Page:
Very sadly, in Australia, lambs and sheep are raised for their meat, milk, wool and skins. A lot of farmers practise winter lambing to produce the highest number of lambs. In almost all cases sheep and their babies are not provided sufficient shelter from the extreme weather or protection from predators, resulting in a high mortality rate. Mothers with multiple births suffer from increased stress levels, and can prolapse, become downed and die.
It is estimated (by the farming industry) that up to 15 million lambs die within the first 48 hours of life annually in Australia alone. The two main causes of death are hypothermia and starvation.
Main Photo of Frances and Tiny Tina (named because she was so tiny when she was pulled out of her mum) was the only lamb to survive out of 11 and this also very sadly included her twin.
Fostering an orphanded Lamb is one way to Help and here are some words from Frances, one of Peanuts foster mums: “Living on a property I took an interest on what the owners were doing and asked if i could be of help. I love the animals getting to know you and when its feeding time. I am fostering a lamb, “Tiny Tina” at the moment. She is so cute when she springs up and down on four legs and sort of tries to turn in mid-air. I am retired so I find it fairly easy to care for the animals and once you are in a routine it flows nicely, although it is a bit cool with the late-night feed. I have the support I need from Peanuts and also there is contact with a vet if needed. I would recommend fostering if you have the time and patience to put into it. It’s a bit like having a baby it needs feeding regularly. You have to be a bit patient and love animal.”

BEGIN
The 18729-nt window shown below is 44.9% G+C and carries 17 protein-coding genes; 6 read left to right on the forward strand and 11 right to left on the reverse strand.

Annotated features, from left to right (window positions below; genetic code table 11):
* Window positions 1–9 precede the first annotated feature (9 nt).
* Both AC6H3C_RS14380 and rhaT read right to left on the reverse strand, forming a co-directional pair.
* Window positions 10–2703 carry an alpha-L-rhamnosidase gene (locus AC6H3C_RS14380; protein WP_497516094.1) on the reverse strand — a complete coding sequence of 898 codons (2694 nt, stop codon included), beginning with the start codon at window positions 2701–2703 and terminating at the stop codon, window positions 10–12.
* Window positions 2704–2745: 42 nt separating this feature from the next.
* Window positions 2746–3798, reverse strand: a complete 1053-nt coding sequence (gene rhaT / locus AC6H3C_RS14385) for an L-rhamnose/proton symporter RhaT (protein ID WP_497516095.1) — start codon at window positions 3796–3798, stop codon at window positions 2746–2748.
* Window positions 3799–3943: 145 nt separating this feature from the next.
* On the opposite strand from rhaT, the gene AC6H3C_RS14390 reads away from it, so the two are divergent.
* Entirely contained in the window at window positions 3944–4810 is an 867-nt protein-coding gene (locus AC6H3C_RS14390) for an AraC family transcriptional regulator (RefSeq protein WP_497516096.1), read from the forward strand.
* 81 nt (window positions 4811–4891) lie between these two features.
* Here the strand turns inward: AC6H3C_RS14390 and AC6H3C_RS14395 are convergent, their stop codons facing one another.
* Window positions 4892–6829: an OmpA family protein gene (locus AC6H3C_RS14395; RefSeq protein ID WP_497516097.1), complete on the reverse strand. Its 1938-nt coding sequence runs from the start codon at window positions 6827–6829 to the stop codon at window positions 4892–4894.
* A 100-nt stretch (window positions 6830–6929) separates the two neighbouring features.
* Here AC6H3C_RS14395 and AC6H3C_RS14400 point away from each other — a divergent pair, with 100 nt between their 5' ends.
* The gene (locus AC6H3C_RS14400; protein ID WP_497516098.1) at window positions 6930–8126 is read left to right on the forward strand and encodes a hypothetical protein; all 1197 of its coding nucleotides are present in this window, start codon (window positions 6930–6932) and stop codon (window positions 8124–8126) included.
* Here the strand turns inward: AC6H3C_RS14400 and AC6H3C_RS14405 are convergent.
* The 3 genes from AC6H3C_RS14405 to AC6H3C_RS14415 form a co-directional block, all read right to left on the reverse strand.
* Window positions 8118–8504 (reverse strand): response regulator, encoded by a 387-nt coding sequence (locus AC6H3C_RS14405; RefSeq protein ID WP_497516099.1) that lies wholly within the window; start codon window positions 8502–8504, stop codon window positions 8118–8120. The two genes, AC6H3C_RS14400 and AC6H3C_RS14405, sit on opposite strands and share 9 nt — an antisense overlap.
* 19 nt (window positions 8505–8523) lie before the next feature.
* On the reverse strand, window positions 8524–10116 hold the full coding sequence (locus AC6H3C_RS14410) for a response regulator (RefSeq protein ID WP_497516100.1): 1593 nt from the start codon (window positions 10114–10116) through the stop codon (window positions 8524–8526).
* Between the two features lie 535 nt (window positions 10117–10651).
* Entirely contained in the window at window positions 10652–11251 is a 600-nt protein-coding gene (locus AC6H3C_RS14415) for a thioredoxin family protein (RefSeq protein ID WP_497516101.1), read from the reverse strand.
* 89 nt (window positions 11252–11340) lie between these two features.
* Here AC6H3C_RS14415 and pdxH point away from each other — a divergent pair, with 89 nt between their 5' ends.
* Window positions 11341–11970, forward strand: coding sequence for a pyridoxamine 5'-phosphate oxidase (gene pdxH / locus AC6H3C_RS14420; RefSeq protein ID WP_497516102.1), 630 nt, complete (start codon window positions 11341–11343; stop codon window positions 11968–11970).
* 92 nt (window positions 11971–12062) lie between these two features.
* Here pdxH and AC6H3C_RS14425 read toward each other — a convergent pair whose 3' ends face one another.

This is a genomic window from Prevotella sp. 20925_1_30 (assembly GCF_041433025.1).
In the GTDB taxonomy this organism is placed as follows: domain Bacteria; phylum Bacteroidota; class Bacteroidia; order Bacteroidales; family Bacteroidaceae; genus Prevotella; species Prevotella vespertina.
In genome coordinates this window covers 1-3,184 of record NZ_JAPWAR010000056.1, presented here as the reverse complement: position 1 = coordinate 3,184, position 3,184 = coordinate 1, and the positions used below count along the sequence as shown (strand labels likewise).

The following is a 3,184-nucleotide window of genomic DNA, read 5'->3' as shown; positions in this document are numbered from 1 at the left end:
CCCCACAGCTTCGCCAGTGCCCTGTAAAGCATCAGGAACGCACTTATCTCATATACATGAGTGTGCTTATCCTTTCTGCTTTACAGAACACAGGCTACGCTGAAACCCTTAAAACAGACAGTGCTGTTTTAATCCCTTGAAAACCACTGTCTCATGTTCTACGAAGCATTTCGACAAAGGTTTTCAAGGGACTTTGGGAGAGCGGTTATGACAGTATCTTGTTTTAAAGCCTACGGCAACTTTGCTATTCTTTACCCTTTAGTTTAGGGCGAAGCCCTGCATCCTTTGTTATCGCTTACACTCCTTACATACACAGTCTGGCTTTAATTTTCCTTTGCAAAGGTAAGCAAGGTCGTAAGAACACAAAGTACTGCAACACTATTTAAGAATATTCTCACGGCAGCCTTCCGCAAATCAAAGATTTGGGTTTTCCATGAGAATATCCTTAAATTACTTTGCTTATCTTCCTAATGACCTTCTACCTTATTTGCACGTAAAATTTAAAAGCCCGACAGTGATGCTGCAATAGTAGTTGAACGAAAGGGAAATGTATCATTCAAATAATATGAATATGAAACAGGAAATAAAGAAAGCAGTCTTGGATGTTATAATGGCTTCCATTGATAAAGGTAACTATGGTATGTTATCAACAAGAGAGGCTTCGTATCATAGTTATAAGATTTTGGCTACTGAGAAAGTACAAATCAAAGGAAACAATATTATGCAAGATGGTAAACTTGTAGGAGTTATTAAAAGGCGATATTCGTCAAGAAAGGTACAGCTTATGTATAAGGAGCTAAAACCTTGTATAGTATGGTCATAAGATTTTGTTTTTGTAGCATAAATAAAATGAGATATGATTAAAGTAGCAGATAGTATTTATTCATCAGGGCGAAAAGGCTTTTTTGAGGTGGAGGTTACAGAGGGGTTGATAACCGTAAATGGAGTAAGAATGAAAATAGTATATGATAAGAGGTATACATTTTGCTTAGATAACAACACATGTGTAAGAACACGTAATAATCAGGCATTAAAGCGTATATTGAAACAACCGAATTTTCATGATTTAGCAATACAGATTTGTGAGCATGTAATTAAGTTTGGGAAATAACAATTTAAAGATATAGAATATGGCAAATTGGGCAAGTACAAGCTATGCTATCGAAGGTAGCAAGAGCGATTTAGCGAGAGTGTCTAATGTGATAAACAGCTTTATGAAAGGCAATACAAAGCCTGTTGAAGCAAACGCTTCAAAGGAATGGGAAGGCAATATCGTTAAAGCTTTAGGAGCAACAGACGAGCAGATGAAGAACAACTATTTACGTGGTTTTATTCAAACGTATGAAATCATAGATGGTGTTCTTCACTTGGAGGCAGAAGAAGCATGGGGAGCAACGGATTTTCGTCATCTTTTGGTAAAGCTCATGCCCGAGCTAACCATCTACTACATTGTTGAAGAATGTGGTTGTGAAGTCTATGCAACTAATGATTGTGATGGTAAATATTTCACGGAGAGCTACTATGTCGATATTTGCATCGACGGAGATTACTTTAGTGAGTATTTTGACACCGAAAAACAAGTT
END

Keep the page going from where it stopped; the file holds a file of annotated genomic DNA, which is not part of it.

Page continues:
Been a foster mum is one way you can help, but remember, as France said: Having the time is very important. If you cannot foster but would still like to be a part of rescuing some beautiful fur and feathered friends, check out: How to Help at the top of the page.
(Stock photo used)
A couple of important things to note:
Colostrum: the first milk mammals produce, is extremely important for the health of their newborns. It provides them with disease-fighting antibodies, as well as essential nutrients. It is critical that lambs receive colostrum in the first 24 hours of life to give them the best chance at survival. Colostrum can still be beneficial up until the lamb reaches 48 hours old.
Feeding: Generally, lambs do not know when to stop drinking and drink too quickly, therefore consuming more than their stomachs can handle. This can cause bloat, scours (diarrhoea) or aspiration (inhaling liquid). These conditions are extremely serious and can kill a lamb very quickly, which is why correct feeding is so important. You can buy the correct Lamb feed from a produce store. Please do not give them Cows milk, like humans, they are not baby cows.
Nappies are useful: The use of nappies is a great way to ensure your lambs stay clean (as well as your house). They usually begin in the size up from newborn nappies. Either cut holes and pull tails through, or pull the tail to the side to hang outside the nappy. This ensures their tails do not become soiled. Lambs have a tendency to kick their nappies off, to prevent this you can try cutting up a pair of old stockings and use them as little pants on your lamb to hold their nappy.